Where is the love? In the swimming pool, mostly!
In December 2019 (HERE), we introduced you to Robbie MacNab, Age-Group triathlete who is attempting to swim The English Channel solo in 2020. Taking part in a Channel Relay had planted the seed, but with the booking made and a public declaration of intent, the task now is to get prepared to complete the task alone.
We’ll be following Robbie regularly through the year, documenting the highs and lows, and ultimately seeing whether he can achieve the goal. Here is his latest update.
(Links to all of Robbie’s Channel Series: #1 | #2 | #3 | #4)
Triathlete vs. The Channel – March 2020
Nearly in the doghouse, or should I say, pool house…
February, the month of love… unless of course you have targets to meet, medicals to organise and of course a full-time job to keep you busy. Perhaps I should dedicate this month’s article to my better half, as a meagre apology for spending more time in the gym and the pool than I have at home? Looking at my training diary, the 14th was spent doing Pilates and a 6km swim!
Even with the extra day this February, time really has flown by at a furious rate. Highlights have been time spent in the gym working on my strength and conditioning, all distance targets have been met and I managed to get myself another new PB on my monthly 4km Time Trial.
Whilst I surprised myself with my time again, I do wonder how I will react when a PB eludes me! I realise that a fast 4km is not the ultimate goal, but since starting out in triathlon I’ve always raced against my own times and on the same courses I’ve always had a pretty good record at PB hunting, I really need to keep my mind on the long game and trust that the consistency of my training will pay off in July.
More good news this month was getting all my medical paperwork signed off by my GP. With my Asthma I knew that they would want to get a chest X-Ray done in addition to the standard tests required. The downside was the extra expense this involved, alongside the standard medical costs and a trip to two different hospitals in order to pay and obtain the results. But, I’m not complaining as I appreciate our stretched NHS and in reality the whole process only took about two weeks. During my exam I think my GP was most surprised that amongst the medical checks there was no requirement for a psychological evaluation for such a challenge, he was of course joking. I think…
Distance: 92km in the pool
Robbie’s Tip of the Month:
For my favourite session(s), this month has got to be the work that I’m doing with my new PT in the gym.
Getting a great mix of strength and conditioning work in and he’s finding my weak spots and adjusting accordingly. These sessions are working my brain also, learning the ‘Turkish Get Up’ was one such thing – I’m not sure if the sweat is from my body working, or my nervous system working on the coordination required.
The Turkish get-up is a total-body exercise that increases torso stabilisation and overall strength. The movement is very complex and requires upper body strength to maintain a weight overhead, shoulder stability, hip and glutes strength to raise your body off the floor, and tremendous core strength. Due to the complexity we’ve actually been breaking it down over the weeks to ensure that form is spot on.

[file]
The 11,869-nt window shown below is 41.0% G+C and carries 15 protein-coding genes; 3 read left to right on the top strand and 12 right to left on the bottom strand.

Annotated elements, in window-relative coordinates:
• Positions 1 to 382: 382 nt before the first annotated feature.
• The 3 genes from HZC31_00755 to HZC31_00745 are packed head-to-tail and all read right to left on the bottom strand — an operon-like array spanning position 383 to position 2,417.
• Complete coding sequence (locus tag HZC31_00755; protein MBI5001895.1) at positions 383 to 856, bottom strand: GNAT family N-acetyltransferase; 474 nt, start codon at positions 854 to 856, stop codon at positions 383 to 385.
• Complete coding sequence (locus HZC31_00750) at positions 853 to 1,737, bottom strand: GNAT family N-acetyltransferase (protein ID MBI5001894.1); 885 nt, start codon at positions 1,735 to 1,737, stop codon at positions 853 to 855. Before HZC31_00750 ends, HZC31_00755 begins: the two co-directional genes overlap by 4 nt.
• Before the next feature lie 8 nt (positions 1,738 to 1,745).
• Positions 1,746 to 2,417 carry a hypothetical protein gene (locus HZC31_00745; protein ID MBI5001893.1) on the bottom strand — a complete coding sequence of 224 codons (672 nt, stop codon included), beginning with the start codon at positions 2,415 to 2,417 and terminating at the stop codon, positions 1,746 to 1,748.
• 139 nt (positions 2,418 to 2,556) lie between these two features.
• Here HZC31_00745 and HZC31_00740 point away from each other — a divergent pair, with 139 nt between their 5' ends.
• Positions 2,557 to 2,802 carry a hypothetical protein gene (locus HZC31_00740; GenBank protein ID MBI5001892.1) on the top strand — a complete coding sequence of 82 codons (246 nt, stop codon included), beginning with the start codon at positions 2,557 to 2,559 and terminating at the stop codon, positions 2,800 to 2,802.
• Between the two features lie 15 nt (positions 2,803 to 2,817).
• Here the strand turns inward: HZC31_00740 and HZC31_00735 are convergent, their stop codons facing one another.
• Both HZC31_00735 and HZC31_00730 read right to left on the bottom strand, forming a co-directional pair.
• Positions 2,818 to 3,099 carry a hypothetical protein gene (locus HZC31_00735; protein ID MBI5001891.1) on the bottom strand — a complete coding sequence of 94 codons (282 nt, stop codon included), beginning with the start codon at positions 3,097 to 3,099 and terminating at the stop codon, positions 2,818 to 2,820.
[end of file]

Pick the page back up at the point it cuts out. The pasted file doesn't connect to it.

Here are two videos, the first provides a nice clean and crisp demo, whilst the second breaks it down really well and provides a good (albeit it ‘American’) explanation.
The other bonus these sessions are giving me is that as a coach myself, it is always interesting to work with new people, people in different areas or simply people with different views so whilst I’m working on my fitness I’m certainly taking in plenty of information that I’ll be able to store and use in the future.
Robbie’s Coach Tip of the Month
From RnR Sports’s (www.rnrtricamps.com) Ryan Sosna-Bowd:
Get buy-in from your loved ones and friends before you go ‘big’!!!
As Robbie mentioned at the start of the article, training for the Channel hasn’t just had a huge impact on him but also on the time he can spend with his better half. This impact is normal for people taking on ‘big challenges’ whether they be marathons, IRONMAN triathlons or bigger challenges like the Channel swim (individual or relay), Marathon De Sables or Arch to Arc’s and more.
As such, before I work with any athletes doing such ‘big’ challenges, I highly encourage them to speak (if they haven’t already), with their loved ones, close friends and even colleagues/bosses and let them know what they are doing and flag level of commitment that will be required and gain buy-in and acceptance where possible. This helps ensure that the process, which can be stressful in itself, isn’t any more stressful than it needs.
When not communicated with, people can feel; abandoned, undervalued, distanced, unappreciated or question levels of commitment, wonder if there are issues or why your patterns have changed. When communicated, people are often more understanding, if not become supportive and encouraging and at worst, you know who won’t be supportive or understanding and can better manage them/your environment.
As it may be the case that people can’t get to the pool in the coming weeks, a great tool to get for home dry land training is a set of dry land cords to help you keep up with exercises that will help you train whilst you can’t get to pool.
At the higher end of the budget is a swim training bench, which can be hugely effective, but are relatively cost prohibitive.